At the beginning of the 2016 season, Chad Kuhl was seen by the Pittsburgh Pirates as a depth piece. He was probably not going to contribute to the club if all went right. Other young pitchers such as Tyler Glasnow, Stephen Brault, and Trevor Williams were all ahead of him. As it turns out, not much went right.
That year, Kuhl came out of nowhere and amazed at AAA. He was called up to the Pittsburgh in late June and hasn’t looked back since. Kuhl is now a staple in the starting rotation. What can we expect from him in 2018?
Quick 2017 Summary
Last season, Kuhl tossed 157.1 innings with a 4.35 ERA and 4.61 xFIP. He struck out batters at a rate of 20.9 percent but walked them at a rate of 10.6 percent. His ground ball rate of 41.9 percent was slightly lower than the MLB average of 44.2 percent. He surrendered hard contact at a rate of 36.1 percent, slightly higher than the league average of 31.8 percent.
With an fWAR of 1.9, Kuhl was an average pitcher in 2017. That said, his season can be separated by two phases. Pre and post curveball. Kuhl didn’t start throwing the hook until May 31. In the 44.1 innings before he started throwing the curveball, Kuhl had an ERA of 6.29 and xFIP of 5.19. After adding the pitch, Kuhl had an ERA of 3.58 and xFIP of 4.39. Adding the curveball specifically helped Kuhl get lefties out. Pre curveball, lefties hit .336 off of him. They hit .255 off of him after he started throwing the pitch.
How he can improve
Kuhl’s 20.9 percent K rate is slightly below the MLB average of 21.6 percent. His BB rate of 10.6 percent is higher than the league rate of 8.5 percent. He needs to walk less, yes. Specifically though, Kuhl needs to command his sinker better. The pitch was only thrown in the strike zone 50.6 percent of the time in 2017. Even Tyler Glasnow threw his fastball in the strike zone at a higher rate (54.6 percent).
Kuhl’s sinker has a lot of movement which is great. That movement obviously makes the pitch harder to control. At an average of 95.4 mph in 2017, Kuhl’s sinker now very well may be the fastest pitch among Pirates’ starters. He got swinging strikes on that pitch 5.8 percent of the time in 2017. Just for reference, Trevor Williams got swinging strikes on his fastball at a rate of 7.3 percent in 2017. His fastball averaged 92.8 mph in 2017 with less movement. So how Williams get more swings and misses with his less explosive fastball than Kuhl?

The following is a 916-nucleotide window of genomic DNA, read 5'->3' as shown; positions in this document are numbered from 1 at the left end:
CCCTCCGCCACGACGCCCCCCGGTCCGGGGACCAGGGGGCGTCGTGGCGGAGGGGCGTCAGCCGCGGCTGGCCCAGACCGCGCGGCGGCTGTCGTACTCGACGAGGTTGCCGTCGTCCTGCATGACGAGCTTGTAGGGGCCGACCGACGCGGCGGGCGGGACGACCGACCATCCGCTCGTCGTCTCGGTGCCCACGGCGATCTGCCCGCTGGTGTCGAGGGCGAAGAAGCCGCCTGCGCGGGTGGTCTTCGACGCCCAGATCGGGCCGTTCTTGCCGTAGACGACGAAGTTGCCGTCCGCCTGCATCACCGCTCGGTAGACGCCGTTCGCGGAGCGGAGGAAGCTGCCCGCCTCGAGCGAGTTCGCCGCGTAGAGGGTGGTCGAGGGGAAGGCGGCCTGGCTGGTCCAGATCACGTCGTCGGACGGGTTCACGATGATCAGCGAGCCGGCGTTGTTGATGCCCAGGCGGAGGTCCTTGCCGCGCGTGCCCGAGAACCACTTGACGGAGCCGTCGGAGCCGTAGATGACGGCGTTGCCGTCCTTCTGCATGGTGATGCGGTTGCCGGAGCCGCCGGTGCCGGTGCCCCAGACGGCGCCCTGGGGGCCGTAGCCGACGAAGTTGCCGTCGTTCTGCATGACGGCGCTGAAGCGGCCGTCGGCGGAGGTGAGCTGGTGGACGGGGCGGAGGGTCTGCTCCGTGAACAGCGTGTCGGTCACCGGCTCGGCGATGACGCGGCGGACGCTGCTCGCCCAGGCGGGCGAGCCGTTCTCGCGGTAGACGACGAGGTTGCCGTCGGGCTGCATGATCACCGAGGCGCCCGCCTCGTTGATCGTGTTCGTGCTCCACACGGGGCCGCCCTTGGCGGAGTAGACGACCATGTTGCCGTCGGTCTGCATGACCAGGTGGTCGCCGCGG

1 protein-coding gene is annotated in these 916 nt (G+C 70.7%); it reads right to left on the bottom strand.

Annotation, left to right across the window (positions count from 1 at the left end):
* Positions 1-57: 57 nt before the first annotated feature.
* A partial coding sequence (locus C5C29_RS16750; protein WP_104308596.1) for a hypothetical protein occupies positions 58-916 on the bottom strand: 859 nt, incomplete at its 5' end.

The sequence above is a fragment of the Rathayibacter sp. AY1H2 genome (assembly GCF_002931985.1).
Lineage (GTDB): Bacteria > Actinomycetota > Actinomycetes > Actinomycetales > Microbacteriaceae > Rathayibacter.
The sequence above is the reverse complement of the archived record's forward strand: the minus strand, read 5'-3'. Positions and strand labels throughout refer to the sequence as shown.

Command. Kuhl needs to be more like Williams. Williams’ fastball stayed in the strike zone 59 percent of the time in 2017, almost nine percent higher than Kuhl. Interestingly enough, Kuhl’s overall strike zone percentage was 45.7 percent and Williams’ was 45.3 percent. Because Williams throws the fastball for more strikes, it allows him to nibble with secondary pitches forcing hitters to make soft contact. Kuhl gets behind with his fastball, putting himself in a position where he can’t throw as many secondary pitches. When he gets behind in the count, his fastball either gets torched or the batter ends up with a walk. At the end of the day, fastball command is a major key to success on the mound. This is where Kuhl’s game lacks.
With his current stuff, Kuhl has a pretty high ceiling, especially with the emergence of his curveball. I truly believe he can be a legitimate number two starter in this league.
If he can better command his sinker, Kuhl will take a huge step forward in becoming more than an average starting pitcher. If he fails to take that step, expect a 2017-like output again in 2018.